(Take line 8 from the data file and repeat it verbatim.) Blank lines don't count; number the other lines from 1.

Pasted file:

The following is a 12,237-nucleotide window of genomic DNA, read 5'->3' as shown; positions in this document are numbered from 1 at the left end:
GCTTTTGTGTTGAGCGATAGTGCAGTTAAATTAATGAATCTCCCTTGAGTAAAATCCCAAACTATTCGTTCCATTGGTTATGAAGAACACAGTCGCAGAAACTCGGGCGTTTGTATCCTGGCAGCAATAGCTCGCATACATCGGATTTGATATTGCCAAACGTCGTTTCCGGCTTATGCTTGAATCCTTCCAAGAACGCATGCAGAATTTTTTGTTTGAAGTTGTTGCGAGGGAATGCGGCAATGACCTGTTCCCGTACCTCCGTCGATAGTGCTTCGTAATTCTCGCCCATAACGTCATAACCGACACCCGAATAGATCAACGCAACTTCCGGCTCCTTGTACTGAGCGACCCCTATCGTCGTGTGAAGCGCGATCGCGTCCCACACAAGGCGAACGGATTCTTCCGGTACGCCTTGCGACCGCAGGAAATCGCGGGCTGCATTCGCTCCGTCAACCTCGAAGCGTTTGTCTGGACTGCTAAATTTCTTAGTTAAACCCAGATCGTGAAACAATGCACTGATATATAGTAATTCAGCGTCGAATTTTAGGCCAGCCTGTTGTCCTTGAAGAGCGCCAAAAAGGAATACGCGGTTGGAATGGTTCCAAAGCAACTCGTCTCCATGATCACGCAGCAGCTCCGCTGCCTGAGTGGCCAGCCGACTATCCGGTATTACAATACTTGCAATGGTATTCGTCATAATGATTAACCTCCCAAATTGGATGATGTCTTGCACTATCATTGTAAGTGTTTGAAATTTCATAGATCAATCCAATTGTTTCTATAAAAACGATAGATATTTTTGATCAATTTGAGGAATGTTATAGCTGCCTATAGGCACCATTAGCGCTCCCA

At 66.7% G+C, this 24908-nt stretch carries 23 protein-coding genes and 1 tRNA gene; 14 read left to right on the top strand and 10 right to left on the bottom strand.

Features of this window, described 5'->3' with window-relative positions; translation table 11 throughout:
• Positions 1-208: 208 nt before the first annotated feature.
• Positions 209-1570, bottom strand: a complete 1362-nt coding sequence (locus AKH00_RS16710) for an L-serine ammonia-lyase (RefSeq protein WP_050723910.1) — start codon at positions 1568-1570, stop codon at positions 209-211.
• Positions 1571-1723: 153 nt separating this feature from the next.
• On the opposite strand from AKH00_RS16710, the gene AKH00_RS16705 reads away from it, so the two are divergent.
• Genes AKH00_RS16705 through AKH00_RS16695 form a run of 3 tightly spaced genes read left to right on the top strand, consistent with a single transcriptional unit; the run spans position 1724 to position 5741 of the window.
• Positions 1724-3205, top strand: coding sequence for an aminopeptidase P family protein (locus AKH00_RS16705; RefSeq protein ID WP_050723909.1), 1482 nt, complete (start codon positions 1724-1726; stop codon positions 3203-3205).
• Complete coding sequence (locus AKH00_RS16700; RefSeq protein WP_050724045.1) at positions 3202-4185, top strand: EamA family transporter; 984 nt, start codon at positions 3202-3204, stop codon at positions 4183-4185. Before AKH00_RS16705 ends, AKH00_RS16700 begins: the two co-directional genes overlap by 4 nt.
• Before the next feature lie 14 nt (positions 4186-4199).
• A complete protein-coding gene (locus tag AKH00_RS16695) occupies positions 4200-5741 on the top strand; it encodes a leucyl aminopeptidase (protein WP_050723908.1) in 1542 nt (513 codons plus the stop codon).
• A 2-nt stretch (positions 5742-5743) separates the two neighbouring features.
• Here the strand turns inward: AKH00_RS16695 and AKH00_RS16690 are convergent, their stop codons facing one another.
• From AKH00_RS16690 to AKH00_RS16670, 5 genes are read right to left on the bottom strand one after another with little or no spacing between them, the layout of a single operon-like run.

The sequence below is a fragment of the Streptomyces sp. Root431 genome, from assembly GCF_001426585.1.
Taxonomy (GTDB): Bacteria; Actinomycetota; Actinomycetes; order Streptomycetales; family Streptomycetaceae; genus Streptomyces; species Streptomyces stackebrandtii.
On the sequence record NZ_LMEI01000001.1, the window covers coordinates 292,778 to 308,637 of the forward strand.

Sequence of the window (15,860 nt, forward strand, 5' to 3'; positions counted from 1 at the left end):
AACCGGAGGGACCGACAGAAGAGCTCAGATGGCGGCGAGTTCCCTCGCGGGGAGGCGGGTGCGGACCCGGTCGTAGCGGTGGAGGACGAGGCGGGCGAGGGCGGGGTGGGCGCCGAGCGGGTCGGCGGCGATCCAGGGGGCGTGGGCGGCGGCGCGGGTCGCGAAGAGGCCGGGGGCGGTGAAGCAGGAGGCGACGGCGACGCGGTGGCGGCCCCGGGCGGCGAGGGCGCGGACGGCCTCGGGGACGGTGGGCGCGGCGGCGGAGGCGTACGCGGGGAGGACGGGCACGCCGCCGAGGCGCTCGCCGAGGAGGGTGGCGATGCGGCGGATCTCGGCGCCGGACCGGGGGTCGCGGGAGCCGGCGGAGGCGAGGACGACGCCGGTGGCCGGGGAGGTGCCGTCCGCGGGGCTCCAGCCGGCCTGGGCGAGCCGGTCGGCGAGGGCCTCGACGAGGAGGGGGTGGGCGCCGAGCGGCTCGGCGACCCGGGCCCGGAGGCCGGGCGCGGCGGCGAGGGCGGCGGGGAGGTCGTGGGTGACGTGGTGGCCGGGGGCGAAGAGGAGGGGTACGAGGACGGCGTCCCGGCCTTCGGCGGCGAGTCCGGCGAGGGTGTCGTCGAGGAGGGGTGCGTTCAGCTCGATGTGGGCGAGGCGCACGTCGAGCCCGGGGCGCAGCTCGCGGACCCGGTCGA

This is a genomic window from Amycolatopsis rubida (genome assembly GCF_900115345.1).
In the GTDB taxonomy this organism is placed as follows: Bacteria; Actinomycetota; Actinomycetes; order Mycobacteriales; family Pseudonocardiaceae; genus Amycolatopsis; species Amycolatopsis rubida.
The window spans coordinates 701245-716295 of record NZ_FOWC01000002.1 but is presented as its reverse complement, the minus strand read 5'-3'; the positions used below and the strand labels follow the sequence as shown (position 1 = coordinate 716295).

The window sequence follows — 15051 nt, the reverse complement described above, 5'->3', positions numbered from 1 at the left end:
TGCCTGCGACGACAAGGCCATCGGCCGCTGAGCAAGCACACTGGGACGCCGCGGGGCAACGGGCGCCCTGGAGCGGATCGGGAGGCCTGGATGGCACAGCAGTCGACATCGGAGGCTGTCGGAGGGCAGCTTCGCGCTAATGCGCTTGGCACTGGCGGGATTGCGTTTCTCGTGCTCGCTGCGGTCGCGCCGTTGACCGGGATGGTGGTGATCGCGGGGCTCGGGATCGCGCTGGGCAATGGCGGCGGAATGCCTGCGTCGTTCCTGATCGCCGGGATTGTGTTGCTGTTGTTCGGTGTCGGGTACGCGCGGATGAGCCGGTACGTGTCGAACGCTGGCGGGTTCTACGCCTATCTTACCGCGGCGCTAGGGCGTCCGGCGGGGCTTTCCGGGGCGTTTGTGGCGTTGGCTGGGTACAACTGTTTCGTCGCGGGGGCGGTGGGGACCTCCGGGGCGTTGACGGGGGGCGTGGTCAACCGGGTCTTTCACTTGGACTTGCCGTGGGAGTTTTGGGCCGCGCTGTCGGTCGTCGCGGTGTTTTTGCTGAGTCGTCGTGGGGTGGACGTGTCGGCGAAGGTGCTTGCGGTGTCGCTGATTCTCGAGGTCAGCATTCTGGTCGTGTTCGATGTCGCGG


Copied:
• On the opposite strand from AKH00_RS16710, the gene AKH00_RS16705 reads away from it, so the two are divergent.